If you read Ann Patchett’s 2011 essay collection This Is the Story of a Happy Marriage, you might remember the author writing that children have “a real failure of imagination when it comes to thinking of the adults in their lives as having done anything of interest, anything at all, in the time known as before.” I get this. From both perspectives.
I can still remember the revelation in my late teens that my own parents weren’t just helpful and boring creatures placed on this earth in service of me. And now, with two children myself, I see their eyes glaze over when I start sentences with “when I was in my early twenties”, and I try not to be offended when they ask me for snacks halfway through a tale about my ‘intrepid’ gap year.
It seems Patchett wasn’t finished exploring the idea herself. As well as the lives parents have led before their children were born, the author’s latest novel is about love in its many forms—youthful, married, maternal, familial, old and new, lost and reimagined—and the difference between choice and destiny.
It’s not very sophisticated for a reviewer to allocate a paragraph to gushing, but please, indulge me for a moment.
It’s not very sophisticated for a reviewer to allocate a paragraph to gushing, but please, indulge me for a moment. This novel was both the loveliest book I’ve read this year and the one that has left the deepest impression. The one that made me reflect and readjust my feelings about my own youth. The one that made me think about the stories we share and how we tell them. And the one that seduced me with its sun-dappled advertisement for contentment.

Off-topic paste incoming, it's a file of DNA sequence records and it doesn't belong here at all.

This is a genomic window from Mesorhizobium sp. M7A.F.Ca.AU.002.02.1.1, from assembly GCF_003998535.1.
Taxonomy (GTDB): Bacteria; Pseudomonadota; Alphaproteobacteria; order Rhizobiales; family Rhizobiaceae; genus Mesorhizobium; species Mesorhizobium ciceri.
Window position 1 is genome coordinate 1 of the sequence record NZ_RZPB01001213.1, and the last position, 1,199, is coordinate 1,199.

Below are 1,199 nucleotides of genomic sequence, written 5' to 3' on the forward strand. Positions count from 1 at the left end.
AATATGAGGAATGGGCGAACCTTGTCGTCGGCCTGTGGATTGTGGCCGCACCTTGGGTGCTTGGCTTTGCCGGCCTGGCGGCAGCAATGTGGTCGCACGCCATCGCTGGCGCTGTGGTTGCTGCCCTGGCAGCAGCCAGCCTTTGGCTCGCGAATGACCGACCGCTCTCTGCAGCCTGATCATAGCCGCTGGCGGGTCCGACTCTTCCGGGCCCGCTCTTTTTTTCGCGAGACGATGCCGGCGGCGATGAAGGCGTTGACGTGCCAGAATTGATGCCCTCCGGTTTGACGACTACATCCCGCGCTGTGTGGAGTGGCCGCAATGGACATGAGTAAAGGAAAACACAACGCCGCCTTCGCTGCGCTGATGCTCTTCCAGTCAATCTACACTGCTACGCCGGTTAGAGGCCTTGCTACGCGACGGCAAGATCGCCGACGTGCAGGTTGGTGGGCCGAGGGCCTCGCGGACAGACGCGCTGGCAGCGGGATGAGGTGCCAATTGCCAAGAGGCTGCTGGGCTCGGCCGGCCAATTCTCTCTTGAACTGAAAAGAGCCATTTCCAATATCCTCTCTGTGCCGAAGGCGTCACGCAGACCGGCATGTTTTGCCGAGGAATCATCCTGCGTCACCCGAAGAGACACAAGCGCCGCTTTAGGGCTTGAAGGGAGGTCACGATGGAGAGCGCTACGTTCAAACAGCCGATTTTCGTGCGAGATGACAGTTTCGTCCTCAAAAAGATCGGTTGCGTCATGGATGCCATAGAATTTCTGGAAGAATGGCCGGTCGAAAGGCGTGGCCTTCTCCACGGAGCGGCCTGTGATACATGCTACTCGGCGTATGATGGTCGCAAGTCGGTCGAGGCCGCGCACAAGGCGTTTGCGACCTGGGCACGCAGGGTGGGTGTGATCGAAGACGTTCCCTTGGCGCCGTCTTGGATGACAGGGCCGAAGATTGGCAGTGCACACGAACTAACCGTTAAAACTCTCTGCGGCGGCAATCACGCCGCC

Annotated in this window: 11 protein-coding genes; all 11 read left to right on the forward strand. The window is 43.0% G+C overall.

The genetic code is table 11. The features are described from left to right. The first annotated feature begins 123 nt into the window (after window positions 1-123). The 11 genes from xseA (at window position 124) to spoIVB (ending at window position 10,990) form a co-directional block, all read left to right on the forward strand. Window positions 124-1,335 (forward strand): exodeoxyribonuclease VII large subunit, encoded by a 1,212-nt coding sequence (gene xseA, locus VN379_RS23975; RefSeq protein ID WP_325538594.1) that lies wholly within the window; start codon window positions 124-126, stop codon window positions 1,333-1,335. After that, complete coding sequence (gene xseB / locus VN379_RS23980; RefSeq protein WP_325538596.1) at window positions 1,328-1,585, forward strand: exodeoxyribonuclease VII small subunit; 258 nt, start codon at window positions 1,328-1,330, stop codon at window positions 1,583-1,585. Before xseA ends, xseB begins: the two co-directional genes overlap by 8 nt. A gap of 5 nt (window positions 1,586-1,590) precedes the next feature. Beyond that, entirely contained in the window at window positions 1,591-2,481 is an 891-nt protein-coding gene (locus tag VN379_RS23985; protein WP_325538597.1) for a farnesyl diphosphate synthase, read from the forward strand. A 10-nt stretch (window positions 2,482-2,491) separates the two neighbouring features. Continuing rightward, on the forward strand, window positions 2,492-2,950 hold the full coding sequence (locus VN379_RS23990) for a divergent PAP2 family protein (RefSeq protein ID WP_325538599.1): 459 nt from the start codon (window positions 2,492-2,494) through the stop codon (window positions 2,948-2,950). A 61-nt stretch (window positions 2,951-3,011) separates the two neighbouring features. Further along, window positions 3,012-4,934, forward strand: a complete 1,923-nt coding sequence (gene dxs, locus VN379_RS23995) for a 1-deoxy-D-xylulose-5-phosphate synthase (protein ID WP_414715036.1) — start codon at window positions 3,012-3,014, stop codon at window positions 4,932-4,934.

How does Patchett do it?! For a writer who is so committed to reassuring readers that there is goodness in the world, her books somehow avoid being described as glib and trite. There is a decency to them that feels wholesome, and, yet, this never eclipses the complexities of her characters’ lives. Add in some beautifully measured prose, together with sophisticated storytelling techniques that aren’t always noticed on account of their sophistication, and I think you’ve got yourself a near-perfect novel.
Set on a cherry orchard in Michigan during the pandemic, Tom Lake is the story of Lara telling her grown daughters about a young romance she once had with a now-famous actor. Lara, too, had her own 15 minutes of fame as an actress, but now lives and works on the farm she shares with her husband and daughters.
Add in some beautifully measured prose, together with sophisticated storytelling techniques that aren’t always noticed on account of their sophistication, and I think you’ve got yourself a near-perfect novel.
Told between cherry-picking, cake-making and garment-mending (see what I mean about decency), the story takes days to tell and, in its own way, becomes a story within a story interrogating the nature of storytelling itself.
The daughters, all roughly the same age as Lara was when she fell in love with the actor, begin to reconstruct how they perceive both their mother and themselves. That Lara’s youth—and all the joy and anguish and mistakes that came with it—can now be told in narrative form complete with three acts and main characters, contains a lesson both for the daughters and reader.
“There is no explaining this simple truth about life: you will forget much of it. The painful things you were certain you’d never be able to let go? Now you’re not entirely sure when they happened, while the thrilling parts, the heart-stopping joys, splintered and scattered and became something else. Memories are then replaced by different joys and larger sorrows, and unbelievably, those things get knocked aside as well.”
Don’t be put-off by the fact that it’s a pandemic novel if that’s a genre you have decided to avoid. It’s not the virus Patchett focuses on but the intense intimacy the pandemic created among families, and the nostalgic sparkle it gave everything that happened before it. Perfect parameters for a novelist with a proclivity for family dramas if you ask me.
A warm and wistful, can’t-get-enough-of-it meditation on love, mothers and daughters, and the ephemerality of youth. It’s too soon for a reread so I’m going to listen to Meryl Streep narrate the audiobook instead.